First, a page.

From a position of near defeat, MacArthur made one of the most daring landings in history at the Korean port of Inchon, which had vicious tides and small windows of time to land. It could have been a catastrophe, but MacArthur cut off the Koreans and the Russians and the Chinese forces which were flowing down the Korea peninsula, and turned that “police action” into a near route of the communist North. He’d thwarted the communist takeover of the South, but almost immediately he was relieved of duty. Against President Truman’s orders, MacArthur wanted to chase the Communist Chinese back across the Yalu river, and chase them to Beijing to conquer China as well. Feeling he was in the right, and in control of the battlefield, MacArthur defied President Truman, and Truman fired him for that insubordination. I’m not sure to this day whether he made his first Stateside landing back from Korea in Seattle. I do know that he flew into Seattle on that day in 1951, on the road from the Seattle-Tacoma airport to a speech and the Olympic Hotel downtown. I do know for certain that General MacArthur passed by us when I was a third grader at Sunnydale School.
Some people were already talking about putting MacArthur up for President in the 1952 election. We third graders barely knew what a President was, except that he was a grey-haired man with big glasses whose portrait was on our classroom walls. We did hear our parents’ friends who had come over to the house for drinks saying worse and louder things about Truman as the evening wore on. I just listened, quiet in my bed.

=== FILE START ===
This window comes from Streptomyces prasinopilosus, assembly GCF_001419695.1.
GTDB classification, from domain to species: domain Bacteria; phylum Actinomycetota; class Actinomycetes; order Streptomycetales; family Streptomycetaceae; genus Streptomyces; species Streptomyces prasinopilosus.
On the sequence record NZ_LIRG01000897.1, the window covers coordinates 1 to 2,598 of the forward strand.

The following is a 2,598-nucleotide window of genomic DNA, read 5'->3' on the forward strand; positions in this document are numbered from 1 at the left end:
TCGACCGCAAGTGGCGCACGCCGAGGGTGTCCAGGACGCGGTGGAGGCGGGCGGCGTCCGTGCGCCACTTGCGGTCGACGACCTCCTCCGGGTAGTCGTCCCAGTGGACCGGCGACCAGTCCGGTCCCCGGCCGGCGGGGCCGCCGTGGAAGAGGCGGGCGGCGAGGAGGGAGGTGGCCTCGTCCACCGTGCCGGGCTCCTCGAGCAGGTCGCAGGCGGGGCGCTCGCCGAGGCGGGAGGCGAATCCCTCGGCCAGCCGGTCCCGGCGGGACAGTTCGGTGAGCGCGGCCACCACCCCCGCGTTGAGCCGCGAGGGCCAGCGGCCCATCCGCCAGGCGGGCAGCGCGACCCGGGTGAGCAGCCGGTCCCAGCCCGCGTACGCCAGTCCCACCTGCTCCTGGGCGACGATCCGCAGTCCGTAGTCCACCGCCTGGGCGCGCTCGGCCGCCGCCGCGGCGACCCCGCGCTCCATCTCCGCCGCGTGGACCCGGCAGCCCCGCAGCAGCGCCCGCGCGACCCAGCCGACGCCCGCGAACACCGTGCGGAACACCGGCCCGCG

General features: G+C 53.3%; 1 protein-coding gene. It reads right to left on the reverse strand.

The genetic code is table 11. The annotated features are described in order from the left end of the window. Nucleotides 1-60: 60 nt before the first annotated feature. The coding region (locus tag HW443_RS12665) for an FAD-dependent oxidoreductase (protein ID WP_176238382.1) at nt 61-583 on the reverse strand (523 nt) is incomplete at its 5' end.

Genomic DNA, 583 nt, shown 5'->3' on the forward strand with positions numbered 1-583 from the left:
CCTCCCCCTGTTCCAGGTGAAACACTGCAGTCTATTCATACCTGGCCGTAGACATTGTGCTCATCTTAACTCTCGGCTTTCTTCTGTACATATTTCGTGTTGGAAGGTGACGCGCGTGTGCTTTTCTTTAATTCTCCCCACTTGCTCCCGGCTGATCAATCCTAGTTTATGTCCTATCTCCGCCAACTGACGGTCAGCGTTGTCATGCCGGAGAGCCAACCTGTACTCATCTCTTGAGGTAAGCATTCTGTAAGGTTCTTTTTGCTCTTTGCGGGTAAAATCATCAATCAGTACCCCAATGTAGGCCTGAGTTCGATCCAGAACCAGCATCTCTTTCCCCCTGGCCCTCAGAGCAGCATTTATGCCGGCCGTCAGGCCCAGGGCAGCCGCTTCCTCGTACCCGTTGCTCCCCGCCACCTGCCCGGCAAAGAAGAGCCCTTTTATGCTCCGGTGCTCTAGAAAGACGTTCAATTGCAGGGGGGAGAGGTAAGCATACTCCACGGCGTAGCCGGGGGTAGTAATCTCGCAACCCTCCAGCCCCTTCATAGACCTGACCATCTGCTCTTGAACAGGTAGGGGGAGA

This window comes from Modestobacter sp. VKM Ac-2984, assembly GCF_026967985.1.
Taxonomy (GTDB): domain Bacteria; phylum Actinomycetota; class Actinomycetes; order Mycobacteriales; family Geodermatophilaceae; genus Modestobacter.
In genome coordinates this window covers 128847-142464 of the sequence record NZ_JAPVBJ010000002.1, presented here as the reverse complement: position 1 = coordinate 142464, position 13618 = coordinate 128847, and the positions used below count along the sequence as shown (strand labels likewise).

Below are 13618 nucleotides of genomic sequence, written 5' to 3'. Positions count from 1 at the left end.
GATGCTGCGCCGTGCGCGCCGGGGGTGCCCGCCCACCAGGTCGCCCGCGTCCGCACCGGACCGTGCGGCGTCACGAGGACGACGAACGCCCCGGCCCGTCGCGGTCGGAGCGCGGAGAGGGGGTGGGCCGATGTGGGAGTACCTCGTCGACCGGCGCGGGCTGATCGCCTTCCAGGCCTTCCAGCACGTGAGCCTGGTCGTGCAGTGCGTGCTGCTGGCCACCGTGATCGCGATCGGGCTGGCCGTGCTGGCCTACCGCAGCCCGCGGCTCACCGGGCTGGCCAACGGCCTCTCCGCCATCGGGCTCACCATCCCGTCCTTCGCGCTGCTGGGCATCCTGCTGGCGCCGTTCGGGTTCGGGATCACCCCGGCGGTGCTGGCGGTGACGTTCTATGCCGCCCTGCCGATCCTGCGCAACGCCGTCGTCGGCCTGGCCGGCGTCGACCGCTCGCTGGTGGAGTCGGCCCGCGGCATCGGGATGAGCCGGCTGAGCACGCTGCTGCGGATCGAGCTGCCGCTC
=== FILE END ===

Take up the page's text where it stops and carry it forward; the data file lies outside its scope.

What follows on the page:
On that morning in 1951 all of we third graders at Sunnydale School sat along the road on the low stone wall. As usual those days, an open rainwater drainage ditch lay between the wall and the roadway. The teachers had said that the whole school would be brought out to stand on the lawn, but that we third-graders would be on the wall in front. They gave the whole school practice in saying one phrase which the whole school would shout out on que. Getting all the third graders, not to mention all of the elementary grades of Sunnydale School, to shout the same thing at the same time took a lot rehearsal. We were out there at the front of the school practicing for half an hour before our big moment.
“When the General comes by he will have his window closed, but he will see you. And when he waves, it will just be moving his hand back and forth in front of his face. But he does know you are there and he will see you, even if he is looking straight ahead.” I’m glad they prepared us in this way, because our little third grade feelings might have been hurt by one who seemed so distant. Could we have conceived that he probably had other things on his mind besides this gaggle of third graders in front of Sunnydale School?
“He’s coming, he’s coming.” Teachers were buzzing and kids were repeating. “You’ll see the caravan of cars in a moment.”
And sure enough, two motorcycles came around the bend on the road from the airport, followed by two small black cars, and then a large black limousine. We looked inside the limo at a gaunt man in an overcoat staring straight ahead.
“All right, get ready. On ‘3’ we shout it all together like we’ve practiced.” We could see our principal standing as if he was an orchestra conductor with his hand going up and down as his mouth said “1…2…3…” And then there was a joyful sound coming from the whole of Sunnydale School at once.
We thought his eyes would turn. We had not heard anything much louder in our lives, but his eyes stared straight ahead. Then slowly, with the eyes of the world of third graders upon him, he started moving his right hand back and forth in front of his face, never looking to the side, but waving in this rigid way past the assembly of Sunnydale students along that roadway.
It was a back road then, in 1976, but as I sat there in my idling rental car I could see, and hear, the whole scene again… our part in American history when General MacArthur returned from Korea.